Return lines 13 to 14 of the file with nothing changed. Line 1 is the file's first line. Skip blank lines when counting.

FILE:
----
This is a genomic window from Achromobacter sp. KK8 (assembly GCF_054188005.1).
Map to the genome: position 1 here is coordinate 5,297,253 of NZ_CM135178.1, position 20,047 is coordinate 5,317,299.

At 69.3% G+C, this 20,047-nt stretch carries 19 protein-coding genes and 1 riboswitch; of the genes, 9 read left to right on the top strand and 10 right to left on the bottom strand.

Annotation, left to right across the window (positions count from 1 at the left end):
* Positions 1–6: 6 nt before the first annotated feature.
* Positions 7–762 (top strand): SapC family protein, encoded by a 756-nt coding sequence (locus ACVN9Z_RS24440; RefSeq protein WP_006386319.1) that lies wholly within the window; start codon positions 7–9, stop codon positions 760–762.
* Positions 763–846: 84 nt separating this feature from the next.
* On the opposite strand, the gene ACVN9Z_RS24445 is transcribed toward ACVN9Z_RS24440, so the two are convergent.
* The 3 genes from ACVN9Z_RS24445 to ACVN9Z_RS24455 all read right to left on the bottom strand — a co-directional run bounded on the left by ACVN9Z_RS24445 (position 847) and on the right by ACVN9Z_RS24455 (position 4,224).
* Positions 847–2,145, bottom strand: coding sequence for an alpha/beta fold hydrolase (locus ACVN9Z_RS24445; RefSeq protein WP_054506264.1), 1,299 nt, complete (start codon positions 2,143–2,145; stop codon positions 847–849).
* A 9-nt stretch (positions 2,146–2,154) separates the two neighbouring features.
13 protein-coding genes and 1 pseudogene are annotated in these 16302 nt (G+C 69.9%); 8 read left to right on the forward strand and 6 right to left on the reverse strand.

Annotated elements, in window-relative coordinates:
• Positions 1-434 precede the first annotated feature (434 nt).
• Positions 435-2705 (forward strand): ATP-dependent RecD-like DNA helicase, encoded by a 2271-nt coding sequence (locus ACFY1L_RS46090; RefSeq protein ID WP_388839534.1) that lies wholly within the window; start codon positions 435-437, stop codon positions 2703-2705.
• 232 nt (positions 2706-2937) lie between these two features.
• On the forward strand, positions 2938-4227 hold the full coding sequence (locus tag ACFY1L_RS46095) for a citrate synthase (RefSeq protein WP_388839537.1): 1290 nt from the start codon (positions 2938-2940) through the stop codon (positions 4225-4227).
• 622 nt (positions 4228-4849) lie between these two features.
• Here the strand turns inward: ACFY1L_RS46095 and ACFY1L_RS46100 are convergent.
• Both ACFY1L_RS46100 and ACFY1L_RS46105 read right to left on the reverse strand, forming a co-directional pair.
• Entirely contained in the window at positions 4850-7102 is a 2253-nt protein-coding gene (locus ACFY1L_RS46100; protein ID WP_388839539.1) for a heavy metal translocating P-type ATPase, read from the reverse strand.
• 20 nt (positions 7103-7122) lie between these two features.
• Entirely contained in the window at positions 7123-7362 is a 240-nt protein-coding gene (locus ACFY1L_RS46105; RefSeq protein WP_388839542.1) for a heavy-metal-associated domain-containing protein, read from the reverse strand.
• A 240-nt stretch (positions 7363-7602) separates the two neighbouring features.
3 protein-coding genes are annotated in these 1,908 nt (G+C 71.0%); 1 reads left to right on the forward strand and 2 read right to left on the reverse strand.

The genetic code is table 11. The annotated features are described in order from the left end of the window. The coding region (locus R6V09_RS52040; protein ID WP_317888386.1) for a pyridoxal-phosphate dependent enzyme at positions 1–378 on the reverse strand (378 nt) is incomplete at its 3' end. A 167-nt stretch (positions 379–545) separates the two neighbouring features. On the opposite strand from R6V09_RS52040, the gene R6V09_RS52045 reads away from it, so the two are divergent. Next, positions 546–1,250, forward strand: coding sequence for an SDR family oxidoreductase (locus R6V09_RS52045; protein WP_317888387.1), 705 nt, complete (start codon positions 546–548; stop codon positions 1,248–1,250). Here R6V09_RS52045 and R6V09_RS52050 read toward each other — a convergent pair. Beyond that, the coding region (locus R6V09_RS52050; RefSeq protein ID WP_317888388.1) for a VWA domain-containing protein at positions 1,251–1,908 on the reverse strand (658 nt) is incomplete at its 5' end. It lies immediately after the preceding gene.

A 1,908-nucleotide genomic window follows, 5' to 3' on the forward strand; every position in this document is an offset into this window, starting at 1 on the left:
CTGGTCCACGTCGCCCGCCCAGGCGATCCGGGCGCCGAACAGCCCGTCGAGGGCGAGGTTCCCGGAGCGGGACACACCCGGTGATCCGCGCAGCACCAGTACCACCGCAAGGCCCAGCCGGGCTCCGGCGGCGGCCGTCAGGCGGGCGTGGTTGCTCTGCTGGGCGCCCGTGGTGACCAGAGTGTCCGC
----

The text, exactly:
Annotated elements, in window-relative coordinates:
• Positions 1-434 precede the first annotated feature (434 nt).